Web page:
My first memory of Gordie Howe goes back to the 1950’s, when there were six NHL teams, and we only got to watch two periods on Saturday night, on a tiny black and white screen. Neither my older brother nor I cheered for the Leafs or the Habs.
When we played board hockey, he always had to be Chicago, and I was Detroit. I liked the uniforms the Red Wings wore, and they had Gordie.
It was many years later before I learned anything about his humble childhood on the edge of Saskatoon, how he shared a pair of skates with his sister after their mom came home with a box of junk that nobody wanted, even in the depths of the Great Depression. The man who came to be known as Mr. Hockey had a start in the game that was light years away from the pampered nurturing that today’s top draft picks like Connor McDavid enjoy.
Luckily, Gordie was a big strong kid, and early on he learned some very useful skills, particularly with those famous elbows when the striped shirt wasn’t looking.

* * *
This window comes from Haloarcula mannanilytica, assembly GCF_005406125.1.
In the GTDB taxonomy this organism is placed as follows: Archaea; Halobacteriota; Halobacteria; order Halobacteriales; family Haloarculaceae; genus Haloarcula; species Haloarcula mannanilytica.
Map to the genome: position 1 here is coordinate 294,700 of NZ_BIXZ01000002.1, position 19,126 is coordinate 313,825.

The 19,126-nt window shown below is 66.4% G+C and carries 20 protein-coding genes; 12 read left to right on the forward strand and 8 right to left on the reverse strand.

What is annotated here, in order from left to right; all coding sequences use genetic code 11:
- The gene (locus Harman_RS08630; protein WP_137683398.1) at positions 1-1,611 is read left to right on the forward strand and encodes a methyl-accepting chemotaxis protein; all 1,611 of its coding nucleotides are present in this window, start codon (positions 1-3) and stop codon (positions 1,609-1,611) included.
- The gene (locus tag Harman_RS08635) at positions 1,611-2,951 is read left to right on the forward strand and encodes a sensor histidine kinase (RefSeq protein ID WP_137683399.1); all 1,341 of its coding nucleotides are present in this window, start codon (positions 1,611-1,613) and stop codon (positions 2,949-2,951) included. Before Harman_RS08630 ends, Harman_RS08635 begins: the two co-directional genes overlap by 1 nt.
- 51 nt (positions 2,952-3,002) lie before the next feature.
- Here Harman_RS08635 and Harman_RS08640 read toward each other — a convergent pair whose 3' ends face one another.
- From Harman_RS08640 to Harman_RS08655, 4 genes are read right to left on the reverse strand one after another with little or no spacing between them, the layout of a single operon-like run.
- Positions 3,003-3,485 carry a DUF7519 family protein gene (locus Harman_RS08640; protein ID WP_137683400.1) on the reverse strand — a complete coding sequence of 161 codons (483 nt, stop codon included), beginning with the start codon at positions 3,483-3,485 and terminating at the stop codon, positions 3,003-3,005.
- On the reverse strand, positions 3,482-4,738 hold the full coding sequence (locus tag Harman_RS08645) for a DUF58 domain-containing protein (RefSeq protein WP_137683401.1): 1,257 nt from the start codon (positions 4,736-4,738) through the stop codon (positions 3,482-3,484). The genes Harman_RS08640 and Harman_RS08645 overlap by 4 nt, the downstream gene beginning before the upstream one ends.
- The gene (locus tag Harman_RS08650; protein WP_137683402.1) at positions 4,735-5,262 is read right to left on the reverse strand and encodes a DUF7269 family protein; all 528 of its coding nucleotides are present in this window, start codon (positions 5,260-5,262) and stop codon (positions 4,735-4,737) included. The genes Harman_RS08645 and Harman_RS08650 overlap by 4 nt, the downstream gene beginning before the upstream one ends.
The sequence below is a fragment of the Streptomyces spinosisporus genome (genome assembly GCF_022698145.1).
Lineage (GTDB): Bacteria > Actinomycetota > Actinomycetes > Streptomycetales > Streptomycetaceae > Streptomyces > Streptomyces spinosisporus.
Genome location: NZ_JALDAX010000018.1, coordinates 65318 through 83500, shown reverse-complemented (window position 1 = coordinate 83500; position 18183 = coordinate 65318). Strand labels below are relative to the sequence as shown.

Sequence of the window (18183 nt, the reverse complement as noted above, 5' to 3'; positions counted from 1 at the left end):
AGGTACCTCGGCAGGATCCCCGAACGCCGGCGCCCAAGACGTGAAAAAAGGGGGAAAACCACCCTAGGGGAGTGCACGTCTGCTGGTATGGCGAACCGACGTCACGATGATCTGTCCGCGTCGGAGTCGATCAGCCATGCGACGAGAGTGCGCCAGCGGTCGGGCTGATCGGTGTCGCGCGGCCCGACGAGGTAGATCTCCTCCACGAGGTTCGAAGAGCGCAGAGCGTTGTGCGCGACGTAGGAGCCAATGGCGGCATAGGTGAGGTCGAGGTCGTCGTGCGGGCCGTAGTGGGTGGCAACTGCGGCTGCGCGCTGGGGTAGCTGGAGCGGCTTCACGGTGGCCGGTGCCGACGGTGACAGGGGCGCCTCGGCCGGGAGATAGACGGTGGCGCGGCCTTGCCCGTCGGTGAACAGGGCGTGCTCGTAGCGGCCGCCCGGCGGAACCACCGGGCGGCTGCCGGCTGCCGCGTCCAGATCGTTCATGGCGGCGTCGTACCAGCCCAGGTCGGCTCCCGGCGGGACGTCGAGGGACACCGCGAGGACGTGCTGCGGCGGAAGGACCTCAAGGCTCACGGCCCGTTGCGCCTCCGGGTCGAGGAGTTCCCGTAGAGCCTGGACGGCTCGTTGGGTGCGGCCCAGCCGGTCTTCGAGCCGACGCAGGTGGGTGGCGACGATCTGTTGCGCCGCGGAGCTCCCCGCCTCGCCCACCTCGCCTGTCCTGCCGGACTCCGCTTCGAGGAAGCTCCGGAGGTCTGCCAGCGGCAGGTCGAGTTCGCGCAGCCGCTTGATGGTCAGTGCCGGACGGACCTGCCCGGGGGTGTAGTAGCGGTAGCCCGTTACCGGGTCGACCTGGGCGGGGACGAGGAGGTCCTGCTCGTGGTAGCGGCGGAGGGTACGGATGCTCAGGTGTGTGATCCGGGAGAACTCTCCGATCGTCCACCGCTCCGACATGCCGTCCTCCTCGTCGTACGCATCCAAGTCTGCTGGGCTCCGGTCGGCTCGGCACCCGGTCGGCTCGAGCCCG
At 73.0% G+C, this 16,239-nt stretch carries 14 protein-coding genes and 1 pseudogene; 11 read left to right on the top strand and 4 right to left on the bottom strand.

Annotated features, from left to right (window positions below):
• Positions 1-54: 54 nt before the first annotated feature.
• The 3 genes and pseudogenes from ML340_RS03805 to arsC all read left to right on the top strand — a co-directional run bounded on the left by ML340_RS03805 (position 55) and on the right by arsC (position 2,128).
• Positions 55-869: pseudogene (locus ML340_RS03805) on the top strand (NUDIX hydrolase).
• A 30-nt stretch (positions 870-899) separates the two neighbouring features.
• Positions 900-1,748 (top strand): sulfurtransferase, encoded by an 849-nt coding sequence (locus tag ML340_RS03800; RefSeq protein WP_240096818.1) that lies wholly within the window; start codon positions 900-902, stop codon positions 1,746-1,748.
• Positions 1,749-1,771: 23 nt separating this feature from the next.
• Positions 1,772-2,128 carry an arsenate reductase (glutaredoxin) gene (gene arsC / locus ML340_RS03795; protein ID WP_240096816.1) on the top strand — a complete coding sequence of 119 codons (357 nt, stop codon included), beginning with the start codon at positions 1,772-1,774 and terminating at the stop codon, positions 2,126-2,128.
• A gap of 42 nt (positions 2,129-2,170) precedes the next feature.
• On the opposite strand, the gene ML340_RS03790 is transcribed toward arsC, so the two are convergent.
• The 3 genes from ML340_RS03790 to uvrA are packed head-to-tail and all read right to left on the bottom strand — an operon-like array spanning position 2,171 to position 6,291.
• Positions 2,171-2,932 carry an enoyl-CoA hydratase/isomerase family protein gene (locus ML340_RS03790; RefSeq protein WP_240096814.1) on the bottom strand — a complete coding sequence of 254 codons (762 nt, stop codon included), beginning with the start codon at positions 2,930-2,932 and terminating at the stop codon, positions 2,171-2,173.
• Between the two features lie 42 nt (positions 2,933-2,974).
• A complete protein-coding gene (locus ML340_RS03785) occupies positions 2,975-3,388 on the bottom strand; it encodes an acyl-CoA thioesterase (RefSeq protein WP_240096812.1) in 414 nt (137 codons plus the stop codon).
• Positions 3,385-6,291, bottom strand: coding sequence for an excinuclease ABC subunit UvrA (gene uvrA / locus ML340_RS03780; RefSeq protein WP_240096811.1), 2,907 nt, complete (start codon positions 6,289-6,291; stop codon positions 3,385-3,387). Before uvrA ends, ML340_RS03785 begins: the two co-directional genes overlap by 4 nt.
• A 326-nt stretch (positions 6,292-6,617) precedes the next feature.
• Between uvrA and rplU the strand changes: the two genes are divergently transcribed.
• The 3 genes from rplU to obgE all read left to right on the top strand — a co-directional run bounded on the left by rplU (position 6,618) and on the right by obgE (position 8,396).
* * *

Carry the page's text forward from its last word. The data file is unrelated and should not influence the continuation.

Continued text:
I got to interview Mr. Hockey a couple of times. The most memorable was in 1993 when I was hosting the CJOB morning show in Winnipeg. His wife Colleen was with him, and they were supporting a charity on behalf of Zellers. Before the red light went off, Gordie made sure he said to me “Do you like what I’m wearing? Every item came from Zellers.”
I couldn’t help but think how sad that was, and what a rotten criminal Alan Eagleson was for stealing from the pension fund that should have allowed guys like Gordie to relax a little more in their golden years.
Gordie Howe was a great husband, a wonderful father and grandfather, and a true Canadian hero. Think good thoughts about him in a few years when you drive across the Gordie Howe Bridge that will connect Detroit and Windsor.
I’m Roger Currie